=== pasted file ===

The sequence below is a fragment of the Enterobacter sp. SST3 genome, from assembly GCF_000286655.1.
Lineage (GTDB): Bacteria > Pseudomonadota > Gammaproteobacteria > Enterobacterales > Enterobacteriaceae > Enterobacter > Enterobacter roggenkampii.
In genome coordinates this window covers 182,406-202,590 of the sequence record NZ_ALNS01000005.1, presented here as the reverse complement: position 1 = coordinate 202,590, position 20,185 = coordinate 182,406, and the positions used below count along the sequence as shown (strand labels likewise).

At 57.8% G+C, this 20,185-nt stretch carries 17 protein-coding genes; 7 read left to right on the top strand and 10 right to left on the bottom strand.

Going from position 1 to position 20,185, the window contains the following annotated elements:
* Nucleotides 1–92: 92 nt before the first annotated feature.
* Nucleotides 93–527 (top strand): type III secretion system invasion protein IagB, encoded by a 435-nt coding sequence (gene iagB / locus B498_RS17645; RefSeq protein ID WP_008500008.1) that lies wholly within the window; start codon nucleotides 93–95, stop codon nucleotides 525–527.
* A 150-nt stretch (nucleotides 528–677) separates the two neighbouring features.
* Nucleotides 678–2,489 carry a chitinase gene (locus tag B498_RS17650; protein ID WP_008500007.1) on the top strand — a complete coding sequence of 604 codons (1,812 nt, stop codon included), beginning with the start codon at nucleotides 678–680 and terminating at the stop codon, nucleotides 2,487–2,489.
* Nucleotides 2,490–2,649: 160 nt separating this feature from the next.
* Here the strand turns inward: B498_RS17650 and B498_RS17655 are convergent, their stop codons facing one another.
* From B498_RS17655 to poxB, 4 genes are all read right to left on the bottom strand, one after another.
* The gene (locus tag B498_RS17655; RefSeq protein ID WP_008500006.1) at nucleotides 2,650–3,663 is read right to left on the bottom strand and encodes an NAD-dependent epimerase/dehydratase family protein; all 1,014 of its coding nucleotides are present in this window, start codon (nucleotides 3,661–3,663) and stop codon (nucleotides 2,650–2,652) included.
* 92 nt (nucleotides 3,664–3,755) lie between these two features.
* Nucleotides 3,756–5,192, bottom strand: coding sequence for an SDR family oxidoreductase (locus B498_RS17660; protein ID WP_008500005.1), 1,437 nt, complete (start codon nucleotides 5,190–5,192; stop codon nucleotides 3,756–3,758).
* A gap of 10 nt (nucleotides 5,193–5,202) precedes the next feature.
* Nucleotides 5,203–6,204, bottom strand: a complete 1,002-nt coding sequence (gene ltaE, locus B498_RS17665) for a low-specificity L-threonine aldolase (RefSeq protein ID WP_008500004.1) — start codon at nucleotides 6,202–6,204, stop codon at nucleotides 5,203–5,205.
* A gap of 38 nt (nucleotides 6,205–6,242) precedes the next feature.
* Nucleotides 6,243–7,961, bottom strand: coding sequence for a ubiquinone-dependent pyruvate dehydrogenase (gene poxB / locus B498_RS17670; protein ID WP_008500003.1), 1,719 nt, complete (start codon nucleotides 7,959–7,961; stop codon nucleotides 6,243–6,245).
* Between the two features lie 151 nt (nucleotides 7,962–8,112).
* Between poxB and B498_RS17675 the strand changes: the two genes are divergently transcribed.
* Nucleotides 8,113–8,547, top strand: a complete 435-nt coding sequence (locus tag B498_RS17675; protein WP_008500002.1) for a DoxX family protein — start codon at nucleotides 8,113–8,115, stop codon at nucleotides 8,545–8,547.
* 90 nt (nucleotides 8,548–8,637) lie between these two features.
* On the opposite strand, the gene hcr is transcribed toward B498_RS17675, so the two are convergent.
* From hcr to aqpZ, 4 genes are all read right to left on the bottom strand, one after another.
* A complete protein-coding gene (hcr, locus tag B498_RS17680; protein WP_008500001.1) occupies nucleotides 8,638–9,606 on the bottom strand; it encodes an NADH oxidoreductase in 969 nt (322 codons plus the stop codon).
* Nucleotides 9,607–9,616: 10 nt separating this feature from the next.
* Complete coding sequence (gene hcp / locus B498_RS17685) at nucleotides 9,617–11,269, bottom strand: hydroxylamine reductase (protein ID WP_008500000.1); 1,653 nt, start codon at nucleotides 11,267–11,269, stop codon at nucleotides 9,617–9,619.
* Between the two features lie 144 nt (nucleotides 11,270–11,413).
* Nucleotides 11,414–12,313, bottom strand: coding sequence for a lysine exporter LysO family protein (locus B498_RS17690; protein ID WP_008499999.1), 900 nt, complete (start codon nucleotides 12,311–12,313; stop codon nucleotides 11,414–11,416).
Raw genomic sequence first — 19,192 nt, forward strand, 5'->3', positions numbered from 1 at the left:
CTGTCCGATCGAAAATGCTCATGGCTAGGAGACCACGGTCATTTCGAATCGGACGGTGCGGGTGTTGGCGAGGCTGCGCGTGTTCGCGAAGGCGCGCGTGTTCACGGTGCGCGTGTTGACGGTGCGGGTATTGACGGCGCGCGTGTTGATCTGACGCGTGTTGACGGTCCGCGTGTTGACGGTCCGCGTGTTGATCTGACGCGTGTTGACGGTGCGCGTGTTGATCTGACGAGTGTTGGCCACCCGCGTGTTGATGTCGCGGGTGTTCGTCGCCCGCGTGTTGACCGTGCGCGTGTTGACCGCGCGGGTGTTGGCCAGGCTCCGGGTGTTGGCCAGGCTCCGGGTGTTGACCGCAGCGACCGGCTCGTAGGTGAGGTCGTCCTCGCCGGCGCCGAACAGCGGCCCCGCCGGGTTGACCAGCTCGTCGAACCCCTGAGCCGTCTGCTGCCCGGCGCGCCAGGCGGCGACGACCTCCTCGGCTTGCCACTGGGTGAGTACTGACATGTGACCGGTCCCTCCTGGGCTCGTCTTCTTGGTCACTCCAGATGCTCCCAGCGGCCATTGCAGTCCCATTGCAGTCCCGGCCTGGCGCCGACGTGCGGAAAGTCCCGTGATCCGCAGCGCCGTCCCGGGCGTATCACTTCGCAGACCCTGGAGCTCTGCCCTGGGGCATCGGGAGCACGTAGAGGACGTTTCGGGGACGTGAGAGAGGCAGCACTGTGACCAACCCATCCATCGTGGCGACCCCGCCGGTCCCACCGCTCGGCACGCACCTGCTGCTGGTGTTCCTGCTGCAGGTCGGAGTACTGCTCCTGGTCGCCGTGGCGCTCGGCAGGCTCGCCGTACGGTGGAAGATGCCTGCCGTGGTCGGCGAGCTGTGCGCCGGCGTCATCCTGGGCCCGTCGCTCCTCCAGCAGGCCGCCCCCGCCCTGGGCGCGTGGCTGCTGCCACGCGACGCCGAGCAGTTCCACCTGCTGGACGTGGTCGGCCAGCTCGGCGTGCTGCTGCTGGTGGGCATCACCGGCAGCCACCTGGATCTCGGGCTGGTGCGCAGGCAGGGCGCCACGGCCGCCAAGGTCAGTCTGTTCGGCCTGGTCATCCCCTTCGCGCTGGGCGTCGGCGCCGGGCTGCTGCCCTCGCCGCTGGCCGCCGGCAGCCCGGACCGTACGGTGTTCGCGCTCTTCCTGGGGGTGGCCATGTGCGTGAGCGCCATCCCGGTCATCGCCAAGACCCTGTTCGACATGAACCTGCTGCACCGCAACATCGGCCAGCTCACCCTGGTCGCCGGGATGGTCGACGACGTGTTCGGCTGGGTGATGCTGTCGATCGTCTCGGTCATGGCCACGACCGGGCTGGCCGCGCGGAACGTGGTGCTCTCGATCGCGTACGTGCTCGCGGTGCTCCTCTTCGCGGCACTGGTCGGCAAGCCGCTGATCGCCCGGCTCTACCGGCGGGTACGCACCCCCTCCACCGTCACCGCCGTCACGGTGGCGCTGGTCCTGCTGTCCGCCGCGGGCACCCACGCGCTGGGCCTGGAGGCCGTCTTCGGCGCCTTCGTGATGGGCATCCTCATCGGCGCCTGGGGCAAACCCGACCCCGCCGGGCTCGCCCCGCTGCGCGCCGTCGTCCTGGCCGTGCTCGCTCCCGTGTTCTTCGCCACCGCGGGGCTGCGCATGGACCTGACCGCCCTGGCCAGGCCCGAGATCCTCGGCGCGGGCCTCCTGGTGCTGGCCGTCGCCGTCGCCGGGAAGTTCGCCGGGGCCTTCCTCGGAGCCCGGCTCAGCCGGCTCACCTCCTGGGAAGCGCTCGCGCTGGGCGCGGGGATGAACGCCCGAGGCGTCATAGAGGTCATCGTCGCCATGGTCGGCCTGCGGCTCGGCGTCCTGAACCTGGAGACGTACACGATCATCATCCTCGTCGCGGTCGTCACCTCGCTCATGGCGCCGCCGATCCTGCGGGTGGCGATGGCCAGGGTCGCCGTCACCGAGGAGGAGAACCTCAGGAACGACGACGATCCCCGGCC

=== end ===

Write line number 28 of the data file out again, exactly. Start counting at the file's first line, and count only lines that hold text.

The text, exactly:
* Complete coding sequence (gene hcp / locus B498_RS17685) at nucleotides 9,617–11,269, bottom strand: hydroxylamine reductase (protein ID WP_008500000.1); 1,653 nt, start codon at nucleotides 11,267–11,269, stop codon at nucleotides 9,617–9,619.